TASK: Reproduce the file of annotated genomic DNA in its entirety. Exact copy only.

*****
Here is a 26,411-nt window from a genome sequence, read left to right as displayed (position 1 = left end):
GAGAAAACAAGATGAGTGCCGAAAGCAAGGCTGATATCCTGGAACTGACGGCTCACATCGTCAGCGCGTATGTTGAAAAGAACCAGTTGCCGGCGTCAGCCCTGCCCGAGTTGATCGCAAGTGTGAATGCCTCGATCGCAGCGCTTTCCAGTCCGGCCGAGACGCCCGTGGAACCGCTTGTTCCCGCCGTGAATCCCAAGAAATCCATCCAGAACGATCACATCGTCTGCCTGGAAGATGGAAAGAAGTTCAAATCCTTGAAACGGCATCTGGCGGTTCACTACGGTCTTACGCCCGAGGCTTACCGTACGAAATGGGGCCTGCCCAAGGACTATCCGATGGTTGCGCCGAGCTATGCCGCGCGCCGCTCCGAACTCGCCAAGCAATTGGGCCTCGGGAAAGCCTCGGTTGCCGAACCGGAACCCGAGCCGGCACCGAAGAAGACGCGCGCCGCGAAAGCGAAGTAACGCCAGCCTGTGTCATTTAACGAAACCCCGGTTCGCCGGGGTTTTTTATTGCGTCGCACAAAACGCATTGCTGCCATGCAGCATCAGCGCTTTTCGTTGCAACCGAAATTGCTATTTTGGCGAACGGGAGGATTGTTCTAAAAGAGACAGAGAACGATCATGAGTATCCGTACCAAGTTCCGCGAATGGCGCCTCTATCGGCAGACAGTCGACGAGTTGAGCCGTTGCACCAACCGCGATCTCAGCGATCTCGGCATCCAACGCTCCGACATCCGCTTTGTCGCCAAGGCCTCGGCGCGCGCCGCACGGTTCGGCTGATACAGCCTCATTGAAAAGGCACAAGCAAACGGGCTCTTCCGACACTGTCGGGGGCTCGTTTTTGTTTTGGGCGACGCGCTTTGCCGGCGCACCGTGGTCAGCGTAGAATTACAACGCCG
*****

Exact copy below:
Here is a 26,411-nt window from a genome sequence, read left to right as displayed (position 1 = left end):
GAGAAAACAAGATGAGTGCCGAAAGCAAGGCTGATATCCTGGAACTGACGGCTCACATCGTCAGCGCGTATGTTGAAAAGAACCAGTTGCCGGCGTCAGCCCTGCCCGAGTTGATCGCAAGTGTGAATGCCTCGATCGCAGCGCTTTCCAGTCCGGCCGAGACGCCCGTGGAACCGCTTGTTCCCGCCGTGAATCCCAAGAAATCCATCCAGAACGATCACATCGTCTGCCTGGAAGATGGAAAGAAGTTCAAATCCTTGAAACGGCATCTGGCGGTTCACTACGGTCTTACGCCCGAGGCTTACCGTACGAAATGGGGCCTGCCCAAGGACTATCCGATGGTTGCGCCGAGCTATGCCGCGCGCCGCTCCGAACTCGCCAAGCAATTGGGCCTCGGGAAAGCCTCGGTTGCCGAACCGGAACCCGAGCCGGCACCGAAGAAGACGCGCGCCGCGAAAGCGAAGTAACGCCAGCCTGTGTCATTTAACGAAACCCCGGTTCGCCGGGGTTTTTTATTGCGTCGCACAAAACGCATTGCTGCCATGCAGCATCAGCGCTTTTCGTTGCAACCGAAATTGCTATTTTGGCGAACGGGAGGATTGTTCTAAAAGAGACAGAGAACGATCATGAGTATCCGTACCAAGTTCCGCGAATGGCGCCTCTATCGGCAGACAGTCGACGAGTTGAGCCGTTGCACCAACCGCGATCTCAGCGATCTCGGCATCCAACGCTCCGACATCCGCTTTGTCGCCAAGGCCTCGGCGCGCGCCGCACGGTTCGGCTGATACAGCCTCATTGAAAAGGCACAAGCAAACGGGCTCTTCCGACACTGTCGGGGGCTCGTTTTTGTTTTGGGCGACGCGCTTTGCCGGCGCACCGTGGTCAGCGTAGAATTACAACGCCG